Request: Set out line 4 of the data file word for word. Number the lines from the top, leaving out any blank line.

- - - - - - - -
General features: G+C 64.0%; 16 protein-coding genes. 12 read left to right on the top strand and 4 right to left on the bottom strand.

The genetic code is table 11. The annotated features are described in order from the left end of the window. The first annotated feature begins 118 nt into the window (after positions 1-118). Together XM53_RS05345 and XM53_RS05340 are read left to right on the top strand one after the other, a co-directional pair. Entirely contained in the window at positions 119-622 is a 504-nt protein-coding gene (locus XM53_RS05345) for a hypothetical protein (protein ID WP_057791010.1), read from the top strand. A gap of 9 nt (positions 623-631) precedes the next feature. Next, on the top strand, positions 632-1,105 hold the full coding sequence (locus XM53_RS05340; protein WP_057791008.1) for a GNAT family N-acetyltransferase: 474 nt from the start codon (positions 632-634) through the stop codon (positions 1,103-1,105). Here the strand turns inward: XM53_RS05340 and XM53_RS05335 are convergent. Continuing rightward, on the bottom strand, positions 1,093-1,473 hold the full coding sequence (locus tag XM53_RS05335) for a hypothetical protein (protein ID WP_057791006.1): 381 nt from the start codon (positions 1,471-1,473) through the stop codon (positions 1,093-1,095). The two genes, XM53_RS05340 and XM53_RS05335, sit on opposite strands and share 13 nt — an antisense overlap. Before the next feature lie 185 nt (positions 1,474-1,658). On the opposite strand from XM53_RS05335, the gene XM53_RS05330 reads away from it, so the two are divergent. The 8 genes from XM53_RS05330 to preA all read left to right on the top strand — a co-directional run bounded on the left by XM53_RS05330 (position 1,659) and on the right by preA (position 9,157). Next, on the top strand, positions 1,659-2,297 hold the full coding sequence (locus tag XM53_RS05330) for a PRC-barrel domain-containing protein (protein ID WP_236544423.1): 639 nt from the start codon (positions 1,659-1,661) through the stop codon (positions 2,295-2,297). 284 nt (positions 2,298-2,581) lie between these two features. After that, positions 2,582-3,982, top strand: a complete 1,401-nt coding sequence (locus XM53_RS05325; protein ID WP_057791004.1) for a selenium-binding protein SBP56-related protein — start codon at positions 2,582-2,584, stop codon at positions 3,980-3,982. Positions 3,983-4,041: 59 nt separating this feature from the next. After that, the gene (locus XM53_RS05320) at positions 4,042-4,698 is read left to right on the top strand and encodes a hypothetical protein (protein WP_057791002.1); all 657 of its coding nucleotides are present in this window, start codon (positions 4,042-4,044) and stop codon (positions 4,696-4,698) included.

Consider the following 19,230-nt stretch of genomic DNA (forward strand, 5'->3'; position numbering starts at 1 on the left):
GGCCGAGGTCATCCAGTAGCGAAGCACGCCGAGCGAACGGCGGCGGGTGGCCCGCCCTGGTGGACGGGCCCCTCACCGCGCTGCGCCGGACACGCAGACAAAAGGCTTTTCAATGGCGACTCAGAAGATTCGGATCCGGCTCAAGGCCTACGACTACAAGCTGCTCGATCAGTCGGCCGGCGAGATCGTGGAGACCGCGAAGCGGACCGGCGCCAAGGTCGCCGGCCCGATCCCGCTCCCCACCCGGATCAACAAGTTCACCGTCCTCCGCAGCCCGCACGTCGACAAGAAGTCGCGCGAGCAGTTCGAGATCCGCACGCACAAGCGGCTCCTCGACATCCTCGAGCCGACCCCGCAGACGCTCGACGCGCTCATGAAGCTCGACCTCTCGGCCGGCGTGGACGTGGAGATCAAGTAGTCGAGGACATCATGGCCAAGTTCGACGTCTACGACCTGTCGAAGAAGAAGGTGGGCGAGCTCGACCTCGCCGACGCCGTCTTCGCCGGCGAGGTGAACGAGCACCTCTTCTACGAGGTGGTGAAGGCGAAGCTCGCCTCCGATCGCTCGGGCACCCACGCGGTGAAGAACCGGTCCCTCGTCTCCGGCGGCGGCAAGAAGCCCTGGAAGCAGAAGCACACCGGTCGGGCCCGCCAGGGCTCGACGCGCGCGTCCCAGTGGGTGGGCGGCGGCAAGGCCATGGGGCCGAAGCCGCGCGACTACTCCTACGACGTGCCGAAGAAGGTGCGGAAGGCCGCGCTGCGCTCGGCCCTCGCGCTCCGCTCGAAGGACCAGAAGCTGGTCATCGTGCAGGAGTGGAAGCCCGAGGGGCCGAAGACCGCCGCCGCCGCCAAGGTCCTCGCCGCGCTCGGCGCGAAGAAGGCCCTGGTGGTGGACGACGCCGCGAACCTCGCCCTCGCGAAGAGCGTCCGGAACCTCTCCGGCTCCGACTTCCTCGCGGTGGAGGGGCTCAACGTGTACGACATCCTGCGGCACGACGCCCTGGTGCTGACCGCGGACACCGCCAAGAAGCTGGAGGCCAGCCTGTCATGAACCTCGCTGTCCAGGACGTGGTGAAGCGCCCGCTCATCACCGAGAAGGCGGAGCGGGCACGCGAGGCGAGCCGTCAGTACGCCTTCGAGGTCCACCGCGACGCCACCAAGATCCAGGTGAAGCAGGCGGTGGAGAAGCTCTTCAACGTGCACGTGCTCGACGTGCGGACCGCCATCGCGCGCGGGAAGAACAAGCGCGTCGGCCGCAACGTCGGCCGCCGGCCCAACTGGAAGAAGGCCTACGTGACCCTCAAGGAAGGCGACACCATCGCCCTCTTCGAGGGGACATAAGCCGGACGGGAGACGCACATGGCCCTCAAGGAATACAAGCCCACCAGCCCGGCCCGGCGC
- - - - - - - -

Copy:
GGCCGAGGTCATCCAGTAGCGAAGCACGCCGAGCGAACGGCGGCGGGTGGCCCGCCCTGGTGGACGGGCCCCTCACCGCGCTGCGCCGGACACGCAGACAAAAGGCTTTTCAATGGCGACTCAGAAGATTCGGATCCGGCTCAAGGCCTACGACTACAAGCTGCTCGATCAGTCGGCCGGCGAGATCGTGGAGACCGCGAAGCGGACCGGCGCCAAGGTCGCCGGCCCGATCCCGCTCCCCACCCGGATCAACAAGTTCACCGTCCTCCGCAGCCCGCACGTCGACAAGAAGTCGCGCGAGCAGTTCGAGATCCGCACGCACAAGCGGCTCCTCGACATCCTCGAGCCGACCCCGCAGACGCTCGACGCGCTCATGAAGCTCGACCTCTCGGCCGGCGTGGACGTGGAGATCAAGTAGTCGAGGACATCATGGCCAAGTTCGACGTCTACGACCTGTCGAAGAAGAAGGTGGGCGAGCTCGACCTCGCCGACGCCGTCTTCGCCGGCGAGGTGAACGAGCACCTCTTCTACGAGGTGGTGAAGGCGAAGCTCGCCTCCGATCGCTCGGGCACCCACGCGGTGAAGAACCGGTCCCTCGTCTCCGGCGGCGGCAAGAAGCCCTGGAAGCAGAAGCACACCGGTCGGGCCCGCCAGGGCTCGACGCGCGCGTCCCAGTGGGTGGGCGGCGGCAAGGCCATGGGGCCGAAGCCGCGCGACTACTCCTACGACGTGCCGAAGAAGGTGCGGAAGGCCGCGCTGCGCTCGGCCCTCGCGCTCCGCTCGAAGGACCAGAAGCTGGTCATCGTGCAGGAGTGGAAGCCCGAGGGGCCGAAGACCGCCGCCGCCGCCAAGGTCCTCGCCGCGCTCGGCGCGAAGAAGGCCCTGGTGGTGGACGACGCCGCGAACCTCGCCCTCGCGAAGAGCGTCCGGAACCTCTCCGGCTCCGACTTCCTCGCGGTGGAGGGGCTCAACGTGTACGACATCCTGCGGCACGACGCCCTGGTGCTGACCGCGGACACCGCCAAGAAGCTGGAGGCCAGCCTGTCATGAACCTCGCTGTCCAGGACGTGGTGAAGCGCCCGCTCATCACCGAGAAGGCGGAGCGGGCACGCGAGGCGAGCCGTCAGTACGCCTTCGAGGTCCACCGCGACGCCACCAAGATCCAGGTGAAGCAGGCGGTGGAGAAGCTCTTCAACGTGCACGTGCTCGACGTGCGGACCGCCATCGCGCGCGGGAAGAACAAGCGCGTCGGCCGCAACGTCGGCCGCCGGCCCAACTGGAAGAAGGCCTACGTGACCCTCAAGGAAGGCGACACCATCGCCCTCTTCGAGGGGACATAAGCCGGACGGGAGACGCACATGGCCCTCAAGGAATACAAGCCCACCAGCCCGGCCCGGCGC